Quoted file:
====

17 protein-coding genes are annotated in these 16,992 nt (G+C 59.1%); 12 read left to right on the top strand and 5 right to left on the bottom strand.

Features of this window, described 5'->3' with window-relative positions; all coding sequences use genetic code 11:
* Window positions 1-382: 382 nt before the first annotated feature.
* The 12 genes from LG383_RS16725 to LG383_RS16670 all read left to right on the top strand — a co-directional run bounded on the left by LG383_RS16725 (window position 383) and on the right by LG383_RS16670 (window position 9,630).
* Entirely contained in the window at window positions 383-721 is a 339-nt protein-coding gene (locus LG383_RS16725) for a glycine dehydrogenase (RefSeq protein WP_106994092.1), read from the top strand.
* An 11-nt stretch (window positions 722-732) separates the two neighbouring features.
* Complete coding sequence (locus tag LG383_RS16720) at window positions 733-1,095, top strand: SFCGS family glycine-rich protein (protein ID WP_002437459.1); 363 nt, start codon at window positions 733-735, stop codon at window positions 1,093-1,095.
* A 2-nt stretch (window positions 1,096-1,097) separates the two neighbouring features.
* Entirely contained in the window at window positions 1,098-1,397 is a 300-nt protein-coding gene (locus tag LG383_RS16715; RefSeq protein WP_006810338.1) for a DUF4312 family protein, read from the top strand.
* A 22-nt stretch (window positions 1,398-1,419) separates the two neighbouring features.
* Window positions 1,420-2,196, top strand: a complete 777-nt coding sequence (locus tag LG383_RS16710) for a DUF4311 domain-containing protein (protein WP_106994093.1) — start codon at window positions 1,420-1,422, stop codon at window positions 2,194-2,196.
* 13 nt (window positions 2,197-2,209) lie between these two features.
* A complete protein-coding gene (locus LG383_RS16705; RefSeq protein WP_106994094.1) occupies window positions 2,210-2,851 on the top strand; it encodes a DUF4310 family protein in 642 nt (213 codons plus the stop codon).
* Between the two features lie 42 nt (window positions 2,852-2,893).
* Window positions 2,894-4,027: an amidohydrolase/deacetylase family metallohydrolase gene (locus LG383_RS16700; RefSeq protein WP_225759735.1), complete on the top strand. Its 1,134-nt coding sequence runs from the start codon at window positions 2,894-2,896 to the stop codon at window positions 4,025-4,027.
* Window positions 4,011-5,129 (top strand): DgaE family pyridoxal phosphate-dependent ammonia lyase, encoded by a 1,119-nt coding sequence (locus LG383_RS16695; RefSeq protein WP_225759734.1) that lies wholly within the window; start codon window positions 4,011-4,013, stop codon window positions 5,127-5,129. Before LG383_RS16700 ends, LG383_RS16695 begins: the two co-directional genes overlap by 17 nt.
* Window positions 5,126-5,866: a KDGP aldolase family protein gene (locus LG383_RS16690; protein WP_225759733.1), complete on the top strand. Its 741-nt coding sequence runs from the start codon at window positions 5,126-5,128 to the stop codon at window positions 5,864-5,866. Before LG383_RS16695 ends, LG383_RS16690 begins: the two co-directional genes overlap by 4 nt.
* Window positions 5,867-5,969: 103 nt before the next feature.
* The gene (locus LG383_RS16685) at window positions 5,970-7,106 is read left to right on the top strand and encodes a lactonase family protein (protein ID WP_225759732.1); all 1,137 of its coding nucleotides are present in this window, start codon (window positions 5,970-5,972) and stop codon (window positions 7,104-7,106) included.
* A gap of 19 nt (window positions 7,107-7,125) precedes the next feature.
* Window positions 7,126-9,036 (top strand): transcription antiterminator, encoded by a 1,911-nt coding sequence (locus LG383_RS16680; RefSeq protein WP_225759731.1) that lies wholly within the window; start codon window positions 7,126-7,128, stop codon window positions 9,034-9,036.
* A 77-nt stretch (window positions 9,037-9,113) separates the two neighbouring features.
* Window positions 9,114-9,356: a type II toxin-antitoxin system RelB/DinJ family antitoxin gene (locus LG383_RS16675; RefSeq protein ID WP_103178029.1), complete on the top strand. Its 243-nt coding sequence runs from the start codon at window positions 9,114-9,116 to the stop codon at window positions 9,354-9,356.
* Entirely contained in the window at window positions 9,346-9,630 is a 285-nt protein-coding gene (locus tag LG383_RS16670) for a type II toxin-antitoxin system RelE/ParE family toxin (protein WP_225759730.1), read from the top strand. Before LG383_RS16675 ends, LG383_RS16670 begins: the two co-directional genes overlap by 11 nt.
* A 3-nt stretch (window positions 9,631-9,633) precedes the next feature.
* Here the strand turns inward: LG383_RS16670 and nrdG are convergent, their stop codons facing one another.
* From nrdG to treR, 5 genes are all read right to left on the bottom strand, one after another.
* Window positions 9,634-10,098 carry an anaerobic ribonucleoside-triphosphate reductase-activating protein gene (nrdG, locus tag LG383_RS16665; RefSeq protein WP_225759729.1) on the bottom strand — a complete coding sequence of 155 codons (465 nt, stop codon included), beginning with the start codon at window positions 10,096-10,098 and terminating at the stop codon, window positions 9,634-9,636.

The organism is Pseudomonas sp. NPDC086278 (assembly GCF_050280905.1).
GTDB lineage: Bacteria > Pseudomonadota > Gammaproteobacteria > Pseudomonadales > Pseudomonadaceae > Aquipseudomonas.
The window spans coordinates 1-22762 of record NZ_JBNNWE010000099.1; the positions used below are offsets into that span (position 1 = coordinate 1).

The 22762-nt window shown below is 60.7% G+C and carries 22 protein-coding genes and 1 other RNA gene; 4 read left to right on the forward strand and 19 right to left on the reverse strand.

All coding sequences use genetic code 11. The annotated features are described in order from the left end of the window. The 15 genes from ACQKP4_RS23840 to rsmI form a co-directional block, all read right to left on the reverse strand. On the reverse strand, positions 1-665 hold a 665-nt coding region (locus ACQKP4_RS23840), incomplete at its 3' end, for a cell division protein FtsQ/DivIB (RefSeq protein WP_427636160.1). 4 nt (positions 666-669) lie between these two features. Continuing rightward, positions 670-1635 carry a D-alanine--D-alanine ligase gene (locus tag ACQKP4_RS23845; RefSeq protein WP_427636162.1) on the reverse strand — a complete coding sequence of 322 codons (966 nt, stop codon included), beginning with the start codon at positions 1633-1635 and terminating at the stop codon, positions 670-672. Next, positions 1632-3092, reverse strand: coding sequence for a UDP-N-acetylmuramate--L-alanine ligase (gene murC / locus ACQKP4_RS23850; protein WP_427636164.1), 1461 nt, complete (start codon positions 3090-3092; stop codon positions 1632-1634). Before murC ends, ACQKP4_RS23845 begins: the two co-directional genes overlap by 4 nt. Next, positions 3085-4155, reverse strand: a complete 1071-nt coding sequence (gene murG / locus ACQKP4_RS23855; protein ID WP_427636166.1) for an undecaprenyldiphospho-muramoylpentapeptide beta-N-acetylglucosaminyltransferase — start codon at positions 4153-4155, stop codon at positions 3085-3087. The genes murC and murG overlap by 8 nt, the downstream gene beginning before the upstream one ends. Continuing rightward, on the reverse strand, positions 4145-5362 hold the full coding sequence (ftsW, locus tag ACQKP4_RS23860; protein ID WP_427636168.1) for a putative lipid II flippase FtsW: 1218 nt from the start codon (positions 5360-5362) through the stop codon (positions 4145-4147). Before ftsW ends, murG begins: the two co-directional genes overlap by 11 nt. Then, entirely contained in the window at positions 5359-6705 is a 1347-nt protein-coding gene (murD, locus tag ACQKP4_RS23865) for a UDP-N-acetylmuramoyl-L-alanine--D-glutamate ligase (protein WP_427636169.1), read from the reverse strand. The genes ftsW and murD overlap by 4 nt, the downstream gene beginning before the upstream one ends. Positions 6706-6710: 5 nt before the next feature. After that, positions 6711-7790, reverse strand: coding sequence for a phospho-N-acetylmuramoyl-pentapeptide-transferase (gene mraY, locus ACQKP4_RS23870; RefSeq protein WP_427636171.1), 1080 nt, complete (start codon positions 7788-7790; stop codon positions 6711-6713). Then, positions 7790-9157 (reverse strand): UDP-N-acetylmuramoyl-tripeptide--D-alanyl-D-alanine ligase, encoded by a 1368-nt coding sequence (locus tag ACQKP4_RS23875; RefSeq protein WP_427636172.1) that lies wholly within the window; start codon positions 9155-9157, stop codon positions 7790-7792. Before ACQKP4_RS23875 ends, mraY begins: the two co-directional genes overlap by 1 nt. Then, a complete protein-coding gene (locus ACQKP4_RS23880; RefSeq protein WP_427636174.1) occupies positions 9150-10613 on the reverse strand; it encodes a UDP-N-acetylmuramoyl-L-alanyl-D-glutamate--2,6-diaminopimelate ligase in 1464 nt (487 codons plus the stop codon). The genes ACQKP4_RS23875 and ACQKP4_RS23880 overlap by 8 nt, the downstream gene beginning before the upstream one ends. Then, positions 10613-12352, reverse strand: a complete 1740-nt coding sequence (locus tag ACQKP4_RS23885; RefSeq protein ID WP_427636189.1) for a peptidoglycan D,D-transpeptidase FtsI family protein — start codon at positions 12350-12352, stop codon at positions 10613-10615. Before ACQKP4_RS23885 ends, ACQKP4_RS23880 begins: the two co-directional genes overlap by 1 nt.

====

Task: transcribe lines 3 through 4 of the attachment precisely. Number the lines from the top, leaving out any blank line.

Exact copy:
* Window positions 1-382: 382 nt before the first annotated feature.
* The 12 genes from LG383_RS16725 to LG383_RS16670 all read left to right on the top strand — a co-directional run bounded on the left by LG383_RS16725 (window position 383) and on the right by LG383_RS16670 (window position 9,630).